Two weeks ago, REDD-Monitor wrote about a new report by the Oakland Institute. The report is the third by the Oakland Institute about a Norwegian company called Green Resources, and the destructive impacts of its monoculture tree plantations on local communities in Uganda.
Alexandre de Juniac is a worried man. He’s head of the International Air Transport Association. And it’s not just the downturn in the global economy that’s got him worried. It’s the “flight shame” movement, which started in Sweden where it’s called flygskam, which De Juniac describes as the biggest threat to the airline industry in Europe.
California’s Air Resources Board (CARB) is set to consider an updated Tropical Forest Standard at a public meeting on 19 September 2019. CARB invited comments. Larry Lohmann of The Corner House sent in a comment that explores the “bottomless cesspit of intellectual corruption” that is today’s world of climate change politics:
The Oakland Institute has released a new report about the impact of Green Resources’ plantations in Uganda on local communities: “Evicted for Carbon Credits: Norway, Sweden and Finland displace Ugandan farmers for carbon traders”. The report is the Oakland Institute’s third about Green Resources, exposing the destructive impact the company’s plantations have had on local communities.
“The TFS [Tropical Forest Standard] approach risks producing a landslide of false credits due to the challenges with ensuring credited reductions are permanent, non-leaking, and additional, and the inherent possibility that other jurisdictions buying and selling TFS credits will interpret the TFS’ protections liberally. California should not lend its name to these efforts nor commit to the implausible project of monitoring other governments’ use of the TFS going forward.”
In April 2019, George Monbiot said, “I believe the age of offsets is over – I don’t think it should ever have begun – because it’s now clear that we have to decarbonise our economies pretty comprehensively across all sectors.” He’s written the same thing a couple more times recently.
“Good money after bad? Risks and opportunities for the Green Climate Fund in the Congo Basin Rainforests”, is the title of a new report by the Rainforest Foundation UK. The report focusses on the GCF and REDD, followed by a critical overview of the GCF’s planned projects in the forests of the Congo Basin.
By Chris Lang (REDD-Monitor) and Simon Counsell (Rainforest Foundation UK)
Unlike carbon capture and storage systems, trees do actually take carbon out of the atmosphere and store it – temporarily, at least. In theory, planting enough new trees, and allowing existing forests to grow and regenerate, could mop up some of the excess CO2 now in the atmosphere. The idea has been around since the mid-1970s, when theoretical physicist Freeman Dyson came up with the idea of planting vast areas with trees (“in countries where labor is cheap”) to soak up the CO2 that burning fossil fuels is putting in the atmosphere.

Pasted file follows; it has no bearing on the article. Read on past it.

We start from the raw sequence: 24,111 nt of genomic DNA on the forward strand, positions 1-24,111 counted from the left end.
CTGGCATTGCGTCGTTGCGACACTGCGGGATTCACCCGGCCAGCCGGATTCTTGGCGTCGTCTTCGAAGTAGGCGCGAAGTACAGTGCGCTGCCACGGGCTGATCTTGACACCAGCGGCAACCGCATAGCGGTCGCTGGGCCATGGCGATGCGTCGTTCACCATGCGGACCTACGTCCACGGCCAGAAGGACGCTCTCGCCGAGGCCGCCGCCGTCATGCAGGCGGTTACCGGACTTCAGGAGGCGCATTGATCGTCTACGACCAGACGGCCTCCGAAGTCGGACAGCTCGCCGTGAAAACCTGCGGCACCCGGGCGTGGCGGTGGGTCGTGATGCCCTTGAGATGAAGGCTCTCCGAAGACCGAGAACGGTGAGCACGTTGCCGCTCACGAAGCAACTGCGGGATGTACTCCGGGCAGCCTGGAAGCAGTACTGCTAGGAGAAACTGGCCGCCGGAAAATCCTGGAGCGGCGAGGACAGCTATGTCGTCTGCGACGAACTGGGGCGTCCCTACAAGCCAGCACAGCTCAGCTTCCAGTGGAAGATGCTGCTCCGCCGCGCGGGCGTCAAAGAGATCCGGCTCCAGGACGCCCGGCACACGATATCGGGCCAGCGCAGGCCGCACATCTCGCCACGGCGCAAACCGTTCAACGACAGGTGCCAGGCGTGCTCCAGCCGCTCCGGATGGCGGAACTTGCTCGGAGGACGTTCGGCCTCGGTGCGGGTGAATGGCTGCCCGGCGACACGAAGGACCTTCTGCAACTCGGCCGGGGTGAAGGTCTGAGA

Recently, ProPublica published a well researched article on the pitfalls of generating carbon credits from forest conservation: “An (Even More) Inconvenient Truth: Why Carbon Credits For Forest Preservation May Be Worse Than Nothing”. The article caused quite a stir and generated a series of responses from REDD proponents.
“The era of carbon offsets is drawing to a close. Buying carbon credits in exchange for a clean conscience while you carry on flying, buying diesel cars and powering your home with fossil fuels is no longer acceptable or widely accepted.”
Recently, British journalist George Monbiot launched a Natural Climate Solutions campaign. In the spirit of encouraging debate about the dangers of offsetting emissions from fossil fuels against the carbon temporarily stored in ecosystems, I wrote a post asking the question, “Is the new Natural Climate Solutions campaign a distraction from the need to leave fossil fuels in the ground?”
Oil giants Eni and Shell have both recently announced plans to use trees to offset some of their ever increasing carbon emissions. Yesterday, NGOs put out a statement opposing the oil industry’s attempts to avoid its responsibility for climate breakdown. The statement is signed by six organisations (Friends of the Earth Mozambique and South Africa; Centre for Natural Resource Governance, Zimbabwe; No REDD in Africa Network; Re:Common, Italy; and Friends of the Earth International). The statement is endorsed by a further 109 organisations.